Electricity moves across miles in seconds to power manufacturing and utilities nationwide. But, for all its speed, the loss of just fractions of seconds of electric power is costing the U.S. economy $100 billion a year. “The nation’s electric grid is operating so close to capacity that many of today’s electric load demands for fast and dynamic voltage support cannot be provided fast enough,” says Alex Huang, professor of electrical and computer engineering at Virginia Tech. To solve the problem, Virginia Tech researchers have developed a high-power semiconductor switch. The invention has earned a 2003 R&D 100 Award from R&D Magazine.
From Virginia Tech:
New solid-state power switch safeguards electric service
(Blacksburg, Va.) — Electricity moves across miles in seconds to power manufacturing and utilities nationwide. But, for all its speed, the loss of just fractions of seconds of electric power is costing the U.S. economy $100 billion a year.
“The nation’s electric grid is operating so close to capacity that many of today’s electric load demands for fast and dynamic voltage support cannot be provided fast enough,” says Alex Huang, professor of electrical and computer engineering at Virginia Tech.
To solve the problem, Virginia Tech researchers have developed a high-power semiconductor switch. The invention has earned a 2003 R&D 100 Award from R&D Magazine.
Huang, a researcher with the Center for Power Engineering Systems (www.cpes.vt.edu) is the principal developer of the switch, called an Emitter Turn-off (ETO) Thyristor.
“The ETO is a solid-state switch that is suitable for use in high-frequency power converters that can provide fast and dynamic voltage support to our nation’s congested power grid,” says Huang. It offers fast switching speed, rugged turn-off capacity, and voltage control.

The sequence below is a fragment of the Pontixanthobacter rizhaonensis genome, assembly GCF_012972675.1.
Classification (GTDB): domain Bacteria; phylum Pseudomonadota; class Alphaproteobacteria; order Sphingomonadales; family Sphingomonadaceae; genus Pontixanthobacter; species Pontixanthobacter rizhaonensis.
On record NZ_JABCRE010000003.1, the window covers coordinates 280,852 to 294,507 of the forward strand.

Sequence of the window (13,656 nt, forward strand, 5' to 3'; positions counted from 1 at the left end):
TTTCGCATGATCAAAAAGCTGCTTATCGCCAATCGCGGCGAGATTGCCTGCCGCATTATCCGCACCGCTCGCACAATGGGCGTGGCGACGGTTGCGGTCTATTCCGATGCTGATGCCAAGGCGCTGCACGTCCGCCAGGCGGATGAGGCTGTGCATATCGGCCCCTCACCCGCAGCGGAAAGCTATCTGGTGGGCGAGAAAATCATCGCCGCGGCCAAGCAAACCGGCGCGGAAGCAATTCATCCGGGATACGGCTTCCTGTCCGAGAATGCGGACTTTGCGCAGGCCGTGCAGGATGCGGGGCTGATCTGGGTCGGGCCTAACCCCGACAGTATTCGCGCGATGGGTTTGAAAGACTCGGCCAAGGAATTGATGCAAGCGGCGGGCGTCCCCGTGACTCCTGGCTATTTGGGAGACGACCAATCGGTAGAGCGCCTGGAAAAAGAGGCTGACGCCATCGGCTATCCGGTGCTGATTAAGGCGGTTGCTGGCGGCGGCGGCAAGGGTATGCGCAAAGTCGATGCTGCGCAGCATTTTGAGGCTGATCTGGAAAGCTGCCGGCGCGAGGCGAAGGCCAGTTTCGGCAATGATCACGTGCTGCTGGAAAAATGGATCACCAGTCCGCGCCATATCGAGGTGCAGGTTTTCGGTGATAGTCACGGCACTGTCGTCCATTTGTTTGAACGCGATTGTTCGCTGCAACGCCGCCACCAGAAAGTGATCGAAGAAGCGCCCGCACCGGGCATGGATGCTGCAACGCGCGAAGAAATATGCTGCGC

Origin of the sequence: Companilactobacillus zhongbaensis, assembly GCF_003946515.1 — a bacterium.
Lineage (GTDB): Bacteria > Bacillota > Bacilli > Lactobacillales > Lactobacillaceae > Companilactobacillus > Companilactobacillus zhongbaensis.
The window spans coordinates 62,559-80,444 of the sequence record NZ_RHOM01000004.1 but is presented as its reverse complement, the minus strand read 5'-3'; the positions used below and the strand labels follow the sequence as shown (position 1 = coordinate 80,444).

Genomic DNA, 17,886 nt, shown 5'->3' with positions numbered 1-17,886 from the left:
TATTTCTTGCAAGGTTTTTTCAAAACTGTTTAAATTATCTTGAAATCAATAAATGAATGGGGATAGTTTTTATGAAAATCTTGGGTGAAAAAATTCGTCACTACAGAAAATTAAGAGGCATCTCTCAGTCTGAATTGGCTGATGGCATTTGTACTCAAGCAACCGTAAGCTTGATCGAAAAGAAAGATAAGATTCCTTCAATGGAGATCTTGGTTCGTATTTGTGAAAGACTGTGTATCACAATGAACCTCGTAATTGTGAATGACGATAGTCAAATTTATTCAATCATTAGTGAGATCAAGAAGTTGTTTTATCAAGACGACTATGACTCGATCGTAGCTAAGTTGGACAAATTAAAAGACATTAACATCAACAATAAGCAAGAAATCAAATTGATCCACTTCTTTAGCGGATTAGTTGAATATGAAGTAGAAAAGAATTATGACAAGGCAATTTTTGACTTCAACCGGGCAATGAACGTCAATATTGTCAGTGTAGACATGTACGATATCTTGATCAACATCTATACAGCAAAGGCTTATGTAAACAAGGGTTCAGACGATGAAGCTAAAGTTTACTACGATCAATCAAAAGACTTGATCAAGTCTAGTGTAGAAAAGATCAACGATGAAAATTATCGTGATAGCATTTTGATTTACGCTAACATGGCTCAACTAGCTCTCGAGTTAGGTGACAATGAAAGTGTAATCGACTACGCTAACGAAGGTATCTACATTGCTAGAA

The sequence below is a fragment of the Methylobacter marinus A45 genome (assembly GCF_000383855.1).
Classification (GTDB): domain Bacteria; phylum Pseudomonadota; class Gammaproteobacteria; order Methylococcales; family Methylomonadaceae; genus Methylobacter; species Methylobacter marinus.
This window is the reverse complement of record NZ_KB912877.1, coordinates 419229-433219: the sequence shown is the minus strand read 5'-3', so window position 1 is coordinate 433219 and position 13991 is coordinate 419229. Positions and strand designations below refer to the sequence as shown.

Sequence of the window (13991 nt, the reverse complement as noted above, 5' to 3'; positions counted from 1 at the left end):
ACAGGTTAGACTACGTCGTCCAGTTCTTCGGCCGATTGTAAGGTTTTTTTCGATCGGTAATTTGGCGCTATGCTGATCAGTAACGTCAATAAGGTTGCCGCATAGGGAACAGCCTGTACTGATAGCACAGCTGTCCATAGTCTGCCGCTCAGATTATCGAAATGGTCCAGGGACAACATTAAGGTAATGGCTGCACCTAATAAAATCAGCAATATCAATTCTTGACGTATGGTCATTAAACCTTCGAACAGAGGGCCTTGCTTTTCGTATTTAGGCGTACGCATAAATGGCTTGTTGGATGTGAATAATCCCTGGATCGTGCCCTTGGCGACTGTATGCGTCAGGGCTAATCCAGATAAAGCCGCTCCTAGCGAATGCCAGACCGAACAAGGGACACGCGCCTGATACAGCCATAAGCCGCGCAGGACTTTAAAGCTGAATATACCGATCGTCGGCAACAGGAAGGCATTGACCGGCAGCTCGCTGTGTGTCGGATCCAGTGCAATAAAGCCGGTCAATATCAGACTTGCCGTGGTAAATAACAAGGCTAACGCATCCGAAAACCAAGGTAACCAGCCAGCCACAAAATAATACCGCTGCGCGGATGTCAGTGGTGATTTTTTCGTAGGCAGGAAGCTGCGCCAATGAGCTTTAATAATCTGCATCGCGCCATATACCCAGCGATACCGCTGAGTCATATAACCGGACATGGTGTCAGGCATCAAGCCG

The ETO is a three terminal integrated power switch. An optical pulse is applied to turn on current flow with very little resistance. When it is closed, it can conduct 10,000 amps of current. “This is not your typical switch,” says Huang.
For continuous operation, the range is 1,500 amps to keep the temperature below 125 degrees C. When the optical pulse is removed, and the ETO switch opens, it can block voltage as high as 6,000 V. The ETO changes from on to off and off to on in less than 5 microseconds. During switching, the ETO withstands high voltage and high current simultaneously. It is a voltage turnoff device with real time current sensing capability that can be used for control and protection.
“This switch allows us to advance very high power converters from a line speed of 60 Hz to 1 to 3 kHz (kilo hertz) switching at the same power level. This speed allows you to chop the voltage into whatever shape you need,” says Huang.
Present technology is the Gate Turn-Off (GTO) Thyristor, the main power switch in use. The GTO is reliable and inexpensive, but requires a “snubber” capacitor to protect it in the turnoff process. The snubber uses significant power itself, increases the size of the switch and the complexity of energy recovery circuits. In addition to being a complicated gate design, it slows the on-off process.